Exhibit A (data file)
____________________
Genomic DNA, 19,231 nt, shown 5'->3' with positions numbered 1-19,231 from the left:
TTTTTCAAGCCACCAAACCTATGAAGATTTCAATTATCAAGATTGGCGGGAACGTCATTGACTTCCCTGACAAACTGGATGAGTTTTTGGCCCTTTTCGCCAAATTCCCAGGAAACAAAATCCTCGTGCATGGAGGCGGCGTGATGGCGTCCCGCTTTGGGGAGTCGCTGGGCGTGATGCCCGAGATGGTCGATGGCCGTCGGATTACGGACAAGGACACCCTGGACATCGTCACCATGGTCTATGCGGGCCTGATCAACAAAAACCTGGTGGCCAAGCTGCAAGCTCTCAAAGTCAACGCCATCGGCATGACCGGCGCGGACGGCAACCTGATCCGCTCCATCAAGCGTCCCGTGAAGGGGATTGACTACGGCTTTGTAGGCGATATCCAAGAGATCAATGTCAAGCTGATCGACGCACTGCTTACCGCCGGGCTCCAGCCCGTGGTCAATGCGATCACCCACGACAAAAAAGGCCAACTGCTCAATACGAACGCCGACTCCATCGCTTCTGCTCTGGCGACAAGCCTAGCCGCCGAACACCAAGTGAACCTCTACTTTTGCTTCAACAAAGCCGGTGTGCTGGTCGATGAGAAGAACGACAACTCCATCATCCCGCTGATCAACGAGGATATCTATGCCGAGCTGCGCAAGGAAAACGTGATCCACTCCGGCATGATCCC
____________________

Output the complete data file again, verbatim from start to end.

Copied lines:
Genomic DNA, 19,231 nt, shown 5'->3' with positions numbered 1-19,231 from the left:
TTTTTCAAGCCACCAAACCTATGAAGATTTCAATTATCAAGATTGGCGGGAACGTCATTGACTTCCCTGACAAACTGGATGAGTTTTTGGCCCTTTTCGCCAAATTCCCAGGAAACAAAATCCTCGTGCATGGAGGCGGCGTGATGGCGTCCCGCTTTGGGGAGTCGCTGGGCGTGATGCCCGAGATGGTCGATGGCCGTCGGATTACGGACAAGGACACCCTGGACATCGTCACCATGGTCTATGCGGGCCTGATCAACAAAAACCTGGTGGCCAAGCTGCAAGCTCTCAAAGTCAACGCCATCGGCATGACCGGCGCGGACGGCAACCTGATCCGCTCCATCAAGCGTCCCGTGAAGGGGATTGACTACGGCTTTGTAGGCGATATCCAAGAGATCAATGTCAAGCTGATCGACGCACTGCTTACCGCCGGGCTCCAGCCCGTGGTCAATGCGATCACCCACGACAAAAAAGGCCAACTGCTCAATACGAACGCCGACTCCATCGCTTCTGCTCTGGCGACAAGCCTAGCCGCCGAACACCAAGTGAACCTCTACTTTTGCTTCAACAAAGCCGGTGTGCTGGTCGATGAGAAGAACGACAACTCCATCATCCCGCTGATCAACGAGGATATCTATGCCGAGCTGCGCAAGGAAAACGTGATCCACTCCGGCATGATCCC